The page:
The deadline for an agreement in the talks with Iran arrives tomorrow, and the talks have taken a surprising turn in the last few hours. Surprising, that is, only to those who have never paid attention to nuclear talks with the Iranians before. At the last minute, the Iranians have refused to part with their already-enriched uranium as discussed in the talks, the New York Times’ David Sanger and Michael Gordon reported late last night. Russia had offered to hold it in “escrow” in order to facilitate a deal, but as they have done at every turn, the Iranians have demanded a last-minute change to the fundamentals of any arrangement that the West might accept:
With a negotiating deadline just two days away, Iranian officials on Sunday backed away from a critical element of a proposed nuclear agreement, saying they are no longer willing to ship their atomic fuel out of the country.
For months, Iran tentatively agreed that it would send a large portion of its stockpile of uranium to Russia, where it would not be accessible for use in any future weapons program. But on Sunday Iran’s deputy foreign minister made a surprise comment to Iranian reporters, ruling out an agreement that involved giving up a stockpile that Iran has spent years and billions of dollars to amass.
“The export of stocks of enriched uranium is not in our program, and we do not intend sending them abroad,” the official, Abbas Araqchi, told the Iranian media, according to Agence France-Presse. “There is no question of sending the stocks abroad.”
Each time the US and its European partners think they have a deal, Iran demands ridiculous concessions. This pattern has run through all of the talks, starting after the 2003 exposure of their program. The idea, from Tehran’s point of view, is to test their enemies to see how far they can be pushed. If the talks fail, Tehran blames the West and keeps working on the nuclear weapons, then demands more concessions to come back to the table. It’s the Tehran Two-Step, and the mullahs have used it brilliantly to buy more time to make the nuclear weapons a fait accompli for real concessions later on down the road.
The only shocking part of it is that the West hasn’t wised up to it. In fact, it looks like the P5+1 may be ready to throw in the towel:
Western officials confirmed that Iran was balking at shipping the fuel out, but insisted that there were other ways of dealing with the material. Chief among those options, they said, was blending it into a more diluted form. Depending on the technical details, that could make the process of enriching it for military use far more lengthy, or perhaps nearly impossible.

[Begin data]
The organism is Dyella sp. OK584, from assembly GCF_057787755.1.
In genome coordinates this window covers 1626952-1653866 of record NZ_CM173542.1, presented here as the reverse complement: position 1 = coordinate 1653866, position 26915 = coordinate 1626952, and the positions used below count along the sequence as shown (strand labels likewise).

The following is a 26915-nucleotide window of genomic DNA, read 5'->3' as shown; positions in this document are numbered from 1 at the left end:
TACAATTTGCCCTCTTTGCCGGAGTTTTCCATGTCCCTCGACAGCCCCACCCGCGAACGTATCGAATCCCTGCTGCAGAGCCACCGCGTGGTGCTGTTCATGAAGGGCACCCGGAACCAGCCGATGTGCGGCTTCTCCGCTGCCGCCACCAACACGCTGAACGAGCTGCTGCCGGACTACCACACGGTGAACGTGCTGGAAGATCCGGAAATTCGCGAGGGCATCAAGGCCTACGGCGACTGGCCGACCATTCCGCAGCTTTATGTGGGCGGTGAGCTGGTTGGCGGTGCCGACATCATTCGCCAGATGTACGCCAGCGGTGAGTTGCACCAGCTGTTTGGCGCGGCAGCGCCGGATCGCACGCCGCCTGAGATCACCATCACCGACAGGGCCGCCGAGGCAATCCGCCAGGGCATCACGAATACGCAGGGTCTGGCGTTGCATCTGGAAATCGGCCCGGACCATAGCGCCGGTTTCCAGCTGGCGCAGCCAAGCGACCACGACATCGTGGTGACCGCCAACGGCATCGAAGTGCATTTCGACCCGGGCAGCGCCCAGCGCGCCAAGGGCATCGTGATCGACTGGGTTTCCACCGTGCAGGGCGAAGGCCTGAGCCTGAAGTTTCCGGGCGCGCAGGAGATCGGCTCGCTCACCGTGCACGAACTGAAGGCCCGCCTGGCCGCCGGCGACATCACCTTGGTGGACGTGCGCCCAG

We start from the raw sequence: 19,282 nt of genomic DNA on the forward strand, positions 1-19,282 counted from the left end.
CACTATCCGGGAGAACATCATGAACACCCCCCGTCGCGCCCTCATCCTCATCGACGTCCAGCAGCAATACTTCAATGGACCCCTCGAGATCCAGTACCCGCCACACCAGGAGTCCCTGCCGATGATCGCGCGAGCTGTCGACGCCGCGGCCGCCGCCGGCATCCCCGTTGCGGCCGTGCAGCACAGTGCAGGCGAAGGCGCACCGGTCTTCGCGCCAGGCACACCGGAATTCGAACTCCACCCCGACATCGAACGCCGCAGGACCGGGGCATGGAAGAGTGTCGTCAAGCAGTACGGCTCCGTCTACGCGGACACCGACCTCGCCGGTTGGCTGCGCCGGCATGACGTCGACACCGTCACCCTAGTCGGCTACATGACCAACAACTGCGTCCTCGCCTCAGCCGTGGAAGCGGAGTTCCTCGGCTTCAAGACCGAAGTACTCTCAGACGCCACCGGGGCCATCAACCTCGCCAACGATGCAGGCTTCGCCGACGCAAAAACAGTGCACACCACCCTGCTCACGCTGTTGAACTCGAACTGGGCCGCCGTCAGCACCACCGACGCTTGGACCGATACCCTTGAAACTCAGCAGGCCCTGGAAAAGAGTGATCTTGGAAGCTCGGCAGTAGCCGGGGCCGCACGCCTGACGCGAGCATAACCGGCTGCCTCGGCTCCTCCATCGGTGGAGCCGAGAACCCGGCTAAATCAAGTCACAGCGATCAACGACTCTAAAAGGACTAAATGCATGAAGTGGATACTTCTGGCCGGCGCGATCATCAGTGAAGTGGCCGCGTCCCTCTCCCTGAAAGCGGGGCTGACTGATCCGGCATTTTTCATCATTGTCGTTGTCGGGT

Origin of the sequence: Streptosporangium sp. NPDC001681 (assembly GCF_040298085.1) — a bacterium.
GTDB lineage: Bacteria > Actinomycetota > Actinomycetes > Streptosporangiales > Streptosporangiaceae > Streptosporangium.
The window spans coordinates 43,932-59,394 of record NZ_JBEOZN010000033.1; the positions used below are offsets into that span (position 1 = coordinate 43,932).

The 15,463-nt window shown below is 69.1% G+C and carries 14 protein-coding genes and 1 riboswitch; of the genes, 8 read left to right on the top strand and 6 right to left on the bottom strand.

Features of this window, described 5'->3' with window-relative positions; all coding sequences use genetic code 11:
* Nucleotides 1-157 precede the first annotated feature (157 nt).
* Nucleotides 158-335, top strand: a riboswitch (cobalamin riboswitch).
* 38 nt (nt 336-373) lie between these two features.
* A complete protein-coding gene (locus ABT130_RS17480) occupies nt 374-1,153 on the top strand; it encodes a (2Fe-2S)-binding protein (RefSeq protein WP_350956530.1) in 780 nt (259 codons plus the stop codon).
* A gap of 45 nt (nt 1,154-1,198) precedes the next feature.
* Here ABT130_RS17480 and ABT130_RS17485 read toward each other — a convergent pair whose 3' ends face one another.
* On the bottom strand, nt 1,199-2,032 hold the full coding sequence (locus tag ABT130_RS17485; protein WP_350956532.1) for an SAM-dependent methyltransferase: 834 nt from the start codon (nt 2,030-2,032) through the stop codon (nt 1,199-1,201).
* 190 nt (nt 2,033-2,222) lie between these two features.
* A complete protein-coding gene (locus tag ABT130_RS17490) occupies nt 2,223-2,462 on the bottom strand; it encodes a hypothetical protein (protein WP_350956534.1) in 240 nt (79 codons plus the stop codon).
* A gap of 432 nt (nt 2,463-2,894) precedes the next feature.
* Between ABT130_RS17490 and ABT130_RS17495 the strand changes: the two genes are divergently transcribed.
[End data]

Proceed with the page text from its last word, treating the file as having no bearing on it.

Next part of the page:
Nonetheless, the revelation that Iran is now insisting on retaining the fuel could raise a potential obstacle at a critical time in the talks. And for critics of the emerging deal in Congress, in Israel and in Sunni Arab nations like Saudi Arabia, the prospect of leaving large amounts of nuclear fuel in Iran, in any form, is bound to intensify their already substantial political opposition.
Oh, please. Who will ensure the dilution? The Iranians have already rejected snap inspections by IAEA, and there are only guesses as to how much enriched uranium exists. Shipping out the fuel would have solved both of those problems, which is why the Iranians balked at it. The Sunni Arab nations know that fuel won’t be diluted or made “impossible” for military use. It has their names on the labels, as well as Israel’s.
Bloomberg also notes the impasse over the fuel issue, and also that Sergei Lavrov has left the talks. He’ll be back, Lavrov told others, if the negotiations get serious:
“If there were not still differences,” Peter Cook says, “they would have had an agreement on Sunday.” Or any time between 2003 and now for that matter. The “differences” are that Iran wants nuclear weapons to dominate the region, heighten terrorism, and to target Israel, and the rest of us don’t want them to have it.
The West still has one day to debase itself enough to get its meaningless piece of paper to wave over its collective head and declare peace in our time. Do not underestimate their desire to do exactly that, or to cave completely to Tehran.